# So You Think Your Critical HVAC System Is Reliable?

Thursday, May 02, 2013

I just read an article in Engineered Systems magazine that reminded me of one of my own blog postings from a few months ago.  The difference is that the author in the ES magazine article went all mathematical on us and showed the formulas for calculating HVAC system reliability given the reliability of the individual components in the system.  Although it was a long time ago I remember going through the mathematical exercise in one of my engineering courses back at the University of Texas...so we have all known about this procedure for a very long time.

During this same week I have been asked to do a competitive analysis on a "new" system concept compared to one of our systems.  While I could name names that is not necessarily the important point of this posting.  What struck me about the competitor's "new" system concept was just how many parts were required to accomplish the task of providing "free cooling".  Many of those component parts had dependencies that meant that the proper reliability analysis was the "series" analysis.  You can refer to the latest issue of Engineered Systems if you don't remember what that means but in keeping with my simple approach to my postings the bottom line is that the reliability of a "series" of components is the compounded product of each item's reliability multiplied together.  In other words if the "new" system concept required 4 compressors that are staged in series, a direct drive exhaust fan array, a direct drive supply fan array, a sensible heat wheel motor, sensible heat wheel belt, sensible heat wheel bearings, digital control module, etc...and we gave each of those items a reliability of 98% (which sounds pretty good and is generous for some of the items in the chain)...then the "system" reliability would be:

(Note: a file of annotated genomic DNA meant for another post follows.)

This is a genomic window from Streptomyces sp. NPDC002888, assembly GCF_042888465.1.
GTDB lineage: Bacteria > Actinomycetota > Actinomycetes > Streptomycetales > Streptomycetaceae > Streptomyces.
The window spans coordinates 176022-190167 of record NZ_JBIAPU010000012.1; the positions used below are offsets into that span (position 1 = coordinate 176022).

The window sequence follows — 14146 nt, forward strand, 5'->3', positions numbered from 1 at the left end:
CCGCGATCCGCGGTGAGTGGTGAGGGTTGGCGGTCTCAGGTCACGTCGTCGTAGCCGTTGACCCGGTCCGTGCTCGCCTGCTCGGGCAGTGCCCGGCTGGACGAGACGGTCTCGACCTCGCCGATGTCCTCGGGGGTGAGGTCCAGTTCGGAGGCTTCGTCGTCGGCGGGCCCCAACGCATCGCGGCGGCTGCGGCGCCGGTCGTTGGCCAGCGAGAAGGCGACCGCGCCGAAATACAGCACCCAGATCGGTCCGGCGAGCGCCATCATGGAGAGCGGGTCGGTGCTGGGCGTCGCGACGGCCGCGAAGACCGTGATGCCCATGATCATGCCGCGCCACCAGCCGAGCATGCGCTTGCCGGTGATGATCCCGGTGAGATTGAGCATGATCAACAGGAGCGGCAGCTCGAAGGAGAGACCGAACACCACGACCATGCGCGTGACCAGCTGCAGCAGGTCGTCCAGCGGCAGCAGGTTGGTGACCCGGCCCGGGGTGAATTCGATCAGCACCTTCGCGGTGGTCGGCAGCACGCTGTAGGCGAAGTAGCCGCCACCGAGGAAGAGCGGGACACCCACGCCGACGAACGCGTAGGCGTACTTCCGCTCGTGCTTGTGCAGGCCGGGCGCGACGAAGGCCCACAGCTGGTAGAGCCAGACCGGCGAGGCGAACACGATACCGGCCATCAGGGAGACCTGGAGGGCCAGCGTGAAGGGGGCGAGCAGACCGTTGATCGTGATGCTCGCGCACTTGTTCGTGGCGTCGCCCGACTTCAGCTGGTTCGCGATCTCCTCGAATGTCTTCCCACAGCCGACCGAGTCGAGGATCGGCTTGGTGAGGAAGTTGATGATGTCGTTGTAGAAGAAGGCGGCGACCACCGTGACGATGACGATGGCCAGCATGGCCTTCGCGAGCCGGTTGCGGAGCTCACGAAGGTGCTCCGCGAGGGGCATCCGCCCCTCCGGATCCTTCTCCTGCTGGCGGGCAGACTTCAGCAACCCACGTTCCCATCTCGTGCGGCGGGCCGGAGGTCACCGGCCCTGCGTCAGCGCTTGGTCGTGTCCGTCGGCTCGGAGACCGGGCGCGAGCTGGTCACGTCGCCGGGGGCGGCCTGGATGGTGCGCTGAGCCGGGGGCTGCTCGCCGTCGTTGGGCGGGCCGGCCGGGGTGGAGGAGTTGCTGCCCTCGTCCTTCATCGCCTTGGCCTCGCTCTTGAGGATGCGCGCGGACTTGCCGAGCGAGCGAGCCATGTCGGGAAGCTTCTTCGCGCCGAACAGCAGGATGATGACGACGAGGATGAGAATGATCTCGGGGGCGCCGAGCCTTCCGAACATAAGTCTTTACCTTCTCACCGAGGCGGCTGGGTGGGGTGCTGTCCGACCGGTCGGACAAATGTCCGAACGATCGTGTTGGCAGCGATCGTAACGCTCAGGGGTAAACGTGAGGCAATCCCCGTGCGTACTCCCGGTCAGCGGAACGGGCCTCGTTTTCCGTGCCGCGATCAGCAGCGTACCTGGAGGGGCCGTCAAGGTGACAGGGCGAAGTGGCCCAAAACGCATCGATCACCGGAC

.98 x .98 x .98 x .98 (compressor section) x .98 (exhaust fan) x .98 (supply fan) x .98 (sensible heat wheel motor) x .98 (sensible heat wheel belt) x .98 (sensible heat wheel bearings) x .98 (digital control module) = .817

So, the "new" system concept under this scenario would actually have a reliability of only 81.7%...not quite so good I think you would agree.

The information from this example is actually directly from the competitor's product literature...and I left out some components for simplicity sake.  The reliability of the components at .98 was an estimate and you can plug in whatever numbers you think are accurate.  The important thing is to recognize that the more complex the system is the lower the reliability will be.

In a previous blog posting I quoted Albert Einstein who said ..."make everything as simple as possible, but not simpler.".  I still think Albert was a pretty smart guy and when I look at some of the design solutions being proposed today for data centers, pharmaceutical warehouses, or cooling in general I just have to wonder why we sometimes design such complex solutions.

Remember..."it is not sustainable if it is not maintainable"...and, as a corollary to that statement, "it is not maintainable if it is too complex and has too many parts"…